Read chapter in full: biblegateway.com/passage/?version=ESV&search=1Samuel+001
The books commonly known as 1 & 2 Samuel and 1 & 2 Kings are really one long book. (They were separated due to the length of ancient scrolls.) Beginning with Samuel, the last of the judges, this book describes what happened in the days of the kings who ruled first the whole nation, and then the divided kingdoms of Israel and Judah. The reigns of Saul and David are described in detail. The repeating structure within the book tells how old a king was when he came to the throne, where and for how long he ruled, and something about his character and the notable events of his reign. (Some traditions call this book the “Book of Reigns.”)
Beneath this pattern of historical succession, however, another rhythm can be discerned. Saul, the first king, does not follow God faithfully, and God announces he will seek a man after his own heart to rule Israel. God finds this person in David. He puts him on the throne, promising that his descendants will always rule Israel if they continue to serve him. Unfortunately, the kings after David are not committed to following God’s way. Many of them abandon God and lead the people to do the same, although a few of them call the people back to obedience. Using David’s wholehearted dedication to the Lord as its standard, the book of Samuel-Kings traces the tragic wavering of the people’s devotion to God. Their covenant failure leads to the nation first being divided and then later conquered by the powerful empires to the east.
The “Book of Reigns” is therefore a tragic closing of the whole covenant history that began in Genesis. Just as the first humans were exiled from God’s garden, now Israel is sent out of the “new Eden” God intended in the promised land. Land and temple have been lost in the darkness of judgment, and only a flickering light remains. The deeper purpose of God for Israel—to bring blessing and restoration to the nations—seems to have been frustrated. But hope remains alive in God’s promise to bring a descendant of David back to the throne.
Chapter One (ESV)
9 After they had eaten and drunk in Shiloh, Hannah rose. Now Eli the priest was sitting on the seat beside the doorpost of the temple of the Lord. 10 She was deeply distressed and prayed to the Lord and wept bitterly. 11 And she vowed a vow and said, “O Lord of hosts, if you will indeed look on the affliction of your servant and remember me and not forget your servant, but will give to your servant a son, then I will give him to the Lord all the days of his life, and no razor shall touch his head.”
12 As she continued praying before the Lord, Eli observed her mouth. 13 Hannah was speaking in her heart; only her lips moved, and her voice was not heard. Therefore Eli took her to be a drunken woman. 14 And Eli said to her, “How long will you go on being drunk? Put your wine away from you.” 15 But Hannah answered, “No, my lord, I am a woman troubled in spirit. I have drunk neither wine nor strong drink, but I have been pouring out my soul before the Lord. 16 Do not regard your servant as a worthless woman, for all along I have been speaking out of my great anxiety and vexation.” 17 Then Eli answered, “Go in peace, and the God of Israel grant your petition that you have made to him.” 18 And she said, “Let your servant find favor in your eyes.” Then the woman went her way and ate, and her face was no longer sad.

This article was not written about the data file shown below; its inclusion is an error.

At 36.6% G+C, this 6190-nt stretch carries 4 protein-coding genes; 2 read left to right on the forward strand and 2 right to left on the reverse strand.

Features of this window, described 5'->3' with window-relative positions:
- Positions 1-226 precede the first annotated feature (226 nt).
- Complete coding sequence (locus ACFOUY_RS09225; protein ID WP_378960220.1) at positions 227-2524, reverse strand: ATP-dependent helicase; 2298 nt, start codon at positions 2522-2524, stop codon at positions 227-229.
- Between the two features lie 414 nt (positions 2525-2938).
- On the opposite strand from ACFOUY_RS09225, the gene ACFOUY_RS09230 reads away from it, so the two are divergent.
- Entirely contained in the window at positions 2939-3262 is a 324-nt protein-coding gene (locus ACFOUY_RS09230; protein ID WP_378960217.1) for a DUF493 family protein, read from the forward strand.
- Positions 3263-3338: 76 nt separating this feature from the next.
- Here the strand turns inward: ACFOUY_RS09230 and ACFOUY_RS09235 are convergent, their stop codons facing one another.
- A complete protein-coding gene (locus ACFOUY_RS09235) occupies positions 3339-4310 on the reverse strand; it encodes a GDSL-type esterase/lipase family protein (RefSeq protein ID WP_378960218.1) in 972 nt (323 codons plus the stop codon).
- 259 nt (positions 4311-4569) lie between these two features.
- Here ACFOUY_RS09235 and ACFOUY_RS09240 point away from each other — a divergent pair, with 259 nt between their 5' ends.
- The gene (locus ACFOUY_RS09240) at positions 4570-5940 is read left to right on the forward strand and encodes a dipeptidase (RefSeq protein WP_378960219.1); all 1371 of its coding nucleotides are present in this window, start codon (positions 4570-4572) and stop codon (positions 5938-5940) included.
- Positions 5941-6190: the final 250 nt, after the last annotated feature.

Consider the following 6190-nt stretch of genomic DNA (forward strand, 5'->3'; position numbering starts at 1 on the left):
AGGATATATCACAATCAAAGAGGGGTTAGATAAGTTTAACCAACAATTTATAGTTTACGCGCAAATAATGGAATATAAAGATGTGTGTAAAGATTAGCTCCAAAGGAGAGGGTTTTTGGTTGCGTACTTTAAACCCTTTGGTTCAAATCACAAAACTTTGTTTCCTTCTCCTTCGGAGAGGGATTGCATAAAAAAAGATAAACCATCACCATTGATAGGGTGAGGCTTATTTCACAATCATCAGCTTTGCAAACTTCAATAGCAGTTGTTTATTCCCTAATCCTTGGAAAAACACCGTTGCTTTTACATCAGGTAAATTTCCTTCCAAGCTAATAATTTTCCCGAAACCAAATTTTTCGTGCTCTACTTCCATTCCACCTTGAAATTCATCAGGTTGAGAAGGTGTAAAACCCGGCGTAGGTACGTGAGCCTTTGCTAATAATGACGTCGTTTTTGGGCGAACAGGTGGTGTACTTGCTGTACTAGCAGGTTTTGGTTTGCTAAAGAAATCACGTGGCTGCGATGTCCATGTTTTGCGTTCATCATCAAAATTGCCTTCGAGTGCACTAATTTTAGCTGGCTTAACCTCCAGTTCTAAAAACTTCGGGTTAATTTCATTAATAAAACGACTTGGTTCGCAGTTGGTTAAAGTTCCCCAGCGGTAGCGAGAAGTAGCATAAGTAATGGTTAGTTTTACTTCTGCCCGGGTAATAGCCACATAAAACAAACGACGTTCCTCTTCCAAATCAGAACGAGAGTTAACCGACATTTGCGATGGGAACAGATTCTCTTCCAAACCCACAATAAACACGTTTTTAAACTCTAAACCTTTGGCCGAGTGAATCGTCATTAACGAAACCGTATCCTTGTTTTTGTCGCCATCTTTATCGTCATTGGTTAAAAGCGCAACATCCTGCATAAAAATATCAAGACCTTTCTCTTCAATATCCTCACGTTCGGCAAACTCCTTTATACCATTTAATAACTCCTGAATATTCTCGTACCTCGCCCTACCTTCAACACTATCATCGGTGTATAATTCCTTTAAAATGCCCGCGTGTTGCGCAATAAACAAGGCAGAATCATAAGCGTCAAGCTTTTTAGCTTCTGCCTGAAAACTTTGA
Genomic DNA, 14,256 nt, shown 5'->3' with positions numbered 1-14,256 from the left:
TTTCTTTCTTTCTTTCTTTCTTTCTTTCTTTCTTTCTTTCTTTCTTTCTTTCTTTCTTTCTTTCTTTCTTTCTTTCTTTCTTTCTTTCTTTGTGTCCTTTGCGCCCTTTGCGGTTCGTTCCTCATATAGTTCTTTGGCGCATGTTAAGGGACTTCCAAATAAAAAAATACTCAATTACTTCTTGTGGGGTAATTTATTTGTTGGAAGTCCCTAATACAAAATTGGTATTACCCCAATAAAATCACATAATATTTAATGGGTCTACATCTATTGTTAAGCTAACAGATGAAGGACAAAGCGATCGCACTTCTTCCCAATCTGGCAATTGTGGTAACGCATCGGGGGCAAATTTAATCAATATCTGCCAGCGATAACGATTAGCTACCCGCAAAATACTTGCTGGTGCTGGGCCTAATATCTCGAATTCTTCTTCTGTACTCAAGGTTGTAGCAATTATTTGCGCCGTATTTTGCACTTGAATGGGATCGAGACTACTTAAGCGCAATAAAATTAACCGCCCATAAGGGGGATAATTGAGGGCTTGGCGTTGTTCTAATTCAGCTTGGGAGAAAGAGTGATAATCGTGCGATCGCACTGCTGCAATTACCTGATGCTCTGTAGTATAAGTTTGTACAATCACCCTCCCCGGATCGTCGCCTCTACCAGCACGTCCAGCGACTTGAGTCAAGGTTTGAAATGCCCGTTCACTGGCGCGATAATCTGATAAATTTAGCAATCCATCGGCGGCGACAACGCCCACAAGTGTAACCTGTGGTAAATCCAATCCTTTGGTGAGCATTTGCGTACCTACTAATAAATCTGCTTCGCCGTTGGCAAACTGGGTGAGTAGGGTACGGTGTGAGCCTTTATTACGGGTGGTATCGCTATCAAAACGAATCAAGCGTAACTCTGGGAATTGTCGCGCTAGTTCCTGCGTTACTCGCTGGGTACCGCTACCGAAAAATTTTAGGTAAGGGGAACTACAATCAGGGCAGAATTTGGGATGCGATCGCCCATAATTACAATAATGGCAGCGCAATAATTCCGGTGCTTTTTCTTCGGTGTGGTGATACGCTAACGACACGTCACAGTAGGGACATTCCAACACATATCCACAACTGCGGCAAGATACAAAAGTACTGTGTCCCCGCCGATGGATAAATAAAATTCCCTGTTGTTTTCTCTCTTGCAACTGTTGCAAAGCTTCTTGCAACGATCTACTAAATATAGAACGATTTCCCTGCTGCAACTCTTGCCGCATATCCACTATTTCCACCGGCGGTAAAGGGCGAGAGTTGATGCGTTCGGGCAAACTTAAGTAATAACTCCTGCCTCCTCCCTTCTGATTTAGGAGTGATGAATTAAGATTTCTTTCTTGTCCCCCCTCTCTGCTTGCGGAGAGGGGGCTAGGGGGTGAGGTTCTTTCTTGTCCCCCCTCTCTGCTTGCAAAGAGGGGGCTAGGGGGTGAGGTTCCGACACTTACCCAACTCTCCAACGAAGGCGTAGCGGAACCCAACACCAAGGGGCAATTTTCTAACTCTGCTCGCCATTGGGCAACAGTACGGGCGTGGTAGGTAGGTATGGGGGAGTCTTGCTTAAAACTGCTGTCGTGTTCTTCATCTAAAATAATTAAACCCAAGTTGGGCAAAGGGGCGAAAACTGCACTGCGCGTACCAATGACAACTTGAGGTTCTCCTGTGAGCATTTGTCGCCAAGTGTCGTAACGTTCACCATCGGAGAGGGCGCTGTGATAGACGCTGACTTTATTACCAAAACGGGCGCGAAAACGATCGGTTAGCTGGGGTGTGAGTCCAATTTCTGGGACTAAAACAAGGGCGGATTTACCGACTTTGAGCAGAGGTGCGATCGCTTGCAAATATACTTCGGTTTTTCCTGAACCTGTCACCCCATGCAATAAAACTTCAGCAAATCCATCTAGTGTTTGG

19 They rose early in the morning and worshiped before the Lord; then they went back to their house at Ramah. And Elkanah knew Hannah his wife, and the Lord remembered her. 20 And in due time Hannah conceived and bore a son, and she called his name Samuel, for she said, “I have asked for him from the Lord.”
- Hannah has been pouring out her soul before the Lord. In her prayers, she loses all restraint, and her fervency leads the priest Eli to think she was intoxicated. Do I regularly approach God with tentativeness and formality in hope of attracting other’s praises or showing off my “spiritual superiority”? Or am I willing to be authentic before God no matter what other people think?
- Some might think Hannah’s prayer selfish because she prayed to become pregnant. But when Hannah actually gave Samuel to the service of the Lord in the tabernacle and fulfilled her promise, that charge was easily refuted. What is the difference between a selfish prayer and a prayer that complies with God’s way?
- Write down all the things I have asked God for today. Then in the evening, rank them on a “selfish” scale with 1 being very selfish and 10 complying with God’s will. How do I do?
Lord, I thank You that You care for me and are concerned with the things that concern me. May I be anxious for nothing, but in everything by prayer and supplication, with thanksgiving, I will make my requests known to You. (Ref. Phil 4:6)
He Knows My Name – youtu.be/hXsiWoyjw60